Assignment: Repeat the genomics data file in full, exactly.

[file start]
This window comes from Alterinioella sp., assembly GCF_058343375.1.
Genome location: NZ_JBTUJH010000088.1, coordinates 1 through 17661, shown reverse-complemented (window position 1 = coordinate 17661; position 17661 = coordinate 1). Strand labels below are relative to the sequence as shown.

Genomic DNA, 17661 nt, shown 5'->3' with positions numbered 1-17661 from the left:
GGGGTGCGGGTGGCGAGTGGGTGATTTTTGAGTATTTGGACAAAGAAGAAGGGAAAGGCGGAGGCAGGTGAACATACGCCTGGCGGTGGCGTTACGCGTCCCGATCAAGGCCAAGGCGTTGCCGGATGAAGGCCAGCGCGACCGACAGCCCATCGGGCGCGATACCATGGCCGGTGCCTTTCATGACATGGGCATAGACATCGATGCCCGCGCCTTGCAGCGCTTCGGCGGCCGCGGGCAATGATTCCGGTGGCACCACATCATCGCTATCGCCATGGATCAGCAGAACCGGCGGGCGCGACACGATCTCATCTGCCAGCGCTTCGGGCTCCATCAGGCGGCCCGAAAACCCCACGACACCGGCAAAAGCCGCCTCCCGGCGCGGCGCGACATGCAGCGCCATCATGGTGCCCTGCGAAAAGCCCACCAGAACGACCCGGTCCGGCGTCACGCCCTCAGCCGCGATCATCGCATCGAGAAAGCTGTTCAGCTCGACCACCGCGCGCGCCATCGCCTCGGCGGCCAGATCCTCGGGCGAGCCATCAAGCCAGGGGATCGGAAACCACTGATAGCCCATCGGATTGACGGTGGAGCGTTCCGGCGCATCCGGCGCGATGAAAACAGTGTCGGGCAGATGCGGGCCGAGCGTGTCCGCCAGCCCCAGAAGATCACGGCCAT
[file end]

This window comes from Alterinioella sp., assembly GCF_058343375.1.
Genome location: NZ_JBTUJH010000088.1, coordinates 1 through 17661, shown reverse-complemented (window position 1 = coordinate 17661; position 17661 = coordinate 1). Strand labels below are relative to the sequence as shown.

Genomic DNA, 17661 nt, shown 5'->3' with positions numbered 1-17661 from the left:
GGGGTGCGGGTGGCGAGTGGGTGATTTTTGAGTATTTGGACAAAGAAGAAGGGAAAGGCGGAGGCAGGTGAACATACGCCTGGCGGTGGCGTTACGCGTCCCGATCAAGGCCAAGGCGTTGCCGGATGAAGGCCAGCGCGACCGACAGCCCATCGGGCGCGATACCATGGCCGGTGCCTTTCATGACATGGGCATAGACATCGATGCCCGCGCCTTGCAGCGCTTCGGCGGCCGCGGGCAATGATTCCGGTGGCACCACATCATCGCTATCGCCATGGATCAGCAGAACCGGCGGGCGCGACACGATCTCATCTGCCAGCGCTTCGGGCTCCATCAGGCGGCCCGAAAACCCCACGACACCGGCAAAAGCCGCCTCCCGGCGCGGCGCGACATGCAGCGCCATCATGGTGCCCTGCGAAAAGCCCACCAGAACGACCCGGTCCGGCGTCACGCCCTCAGCCGCGATCATCGCATCGAGAAAGCTGTTCAGCTCGACCACCGCGCGCGCCATCGCCTCGGCGGCCAGATCCTCGGGCGAGCCATCAAGCCAGGGGATCGGAAACCACTGATAGCCCATCGGATTGACGGTGGAGCGTTCCGGCGCATCCGGCGCGATGAAAACAGTGTCGGGCAGATGCGGGCCGAGCGTGTCCGCCAGCCCCAGAAGATCACGGCCAT